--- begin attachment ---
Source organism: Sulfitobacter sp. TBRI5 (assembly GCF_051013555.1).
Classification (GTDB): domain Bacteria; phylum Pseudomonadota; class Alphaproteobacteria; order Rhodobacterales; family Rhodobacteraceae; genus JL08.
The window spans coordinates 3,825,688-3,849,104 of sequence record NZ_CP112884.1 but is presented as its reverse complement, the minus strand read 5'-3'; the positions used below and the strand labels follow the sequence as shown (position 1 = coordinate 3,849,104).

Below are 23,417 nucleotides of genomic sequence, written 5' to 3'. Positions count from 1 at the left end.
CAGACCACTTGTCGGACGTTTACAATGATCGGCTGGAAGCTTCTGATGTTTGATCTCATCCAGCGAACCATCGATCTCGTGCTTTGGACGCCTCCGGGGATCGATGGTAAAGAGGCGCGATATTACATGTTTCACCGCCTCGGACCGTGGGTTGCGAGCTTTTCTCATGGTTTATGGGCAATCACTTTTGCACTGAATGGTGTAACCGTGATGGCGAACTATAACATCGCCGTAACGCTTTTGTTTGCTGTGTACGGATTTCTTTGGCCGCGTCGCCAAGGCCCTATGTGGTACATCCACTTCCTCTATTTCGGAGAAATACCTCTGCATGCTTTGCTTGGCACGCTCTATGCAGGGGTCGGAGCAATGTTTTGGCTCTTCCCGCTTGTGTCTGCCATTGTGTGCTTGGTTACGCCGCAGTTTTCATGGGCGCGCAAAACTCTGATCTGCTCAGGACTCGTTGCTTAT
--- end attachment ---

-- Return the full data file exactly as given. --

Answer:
Source organism: Sulfitobacter sp. TBRI5 (assembly GCF_051013555.1).
Classification (GTDB): domain Bacteria; phylum Pseudomonadota; class Alphaproteobacteria; order Rhodobacterales; family Rhodobacteraceae; genus JL08.
The window spans coordinates 3,825,688-3,849,104 of sequence record NZ_CP112884.1 but is presented as its reverse complement, the minus strand read 5'-3'; the positions used below and the strand labels follow the sequence as shown (position 1 = coordinate 3,849,104).

Below are 23,417 nucleotides of genomic sequence, written 5' to 3'. Positions count from 1 at the left end.
CAGACCACTTGTCGGACGTTTACAATGATCGGCTGGAAGCTTCTGATGTTTGATCTCATCCAGCGAACCATCGATCTCGTGCTTTGGACGCCTCCGGGGATCGATGGTAAAGAGGCGCGATATTACATGTTTCACCGCCTCGGACCGTGGGTTGCGAGCTTTTCTCATGGTTTATGGGCAATCACTTTTGCACTGAATGGTGTAACCGTGATGGCGAACTATAACATCGCCGTAACGCTTTTGTTTGCTGTGTACGGATTTCTTTGGCCGCGTCGCCAAGGCCCTATGTGGTACATCCACTTCCTCTATTTCGGAGAAATACCTCTGCATGCTTTGCTTGGCACGCTCTATGCAGGGGTCGGAGCAATGTTTTGGCTCTTCCCGCTTGTGTCTGCCATTGTGTGCTTGGTTACGCCGCAGTTTTCATGGGCGCGCAAAACTCTGATCTGCTCAGGACTCGTTGCTTAT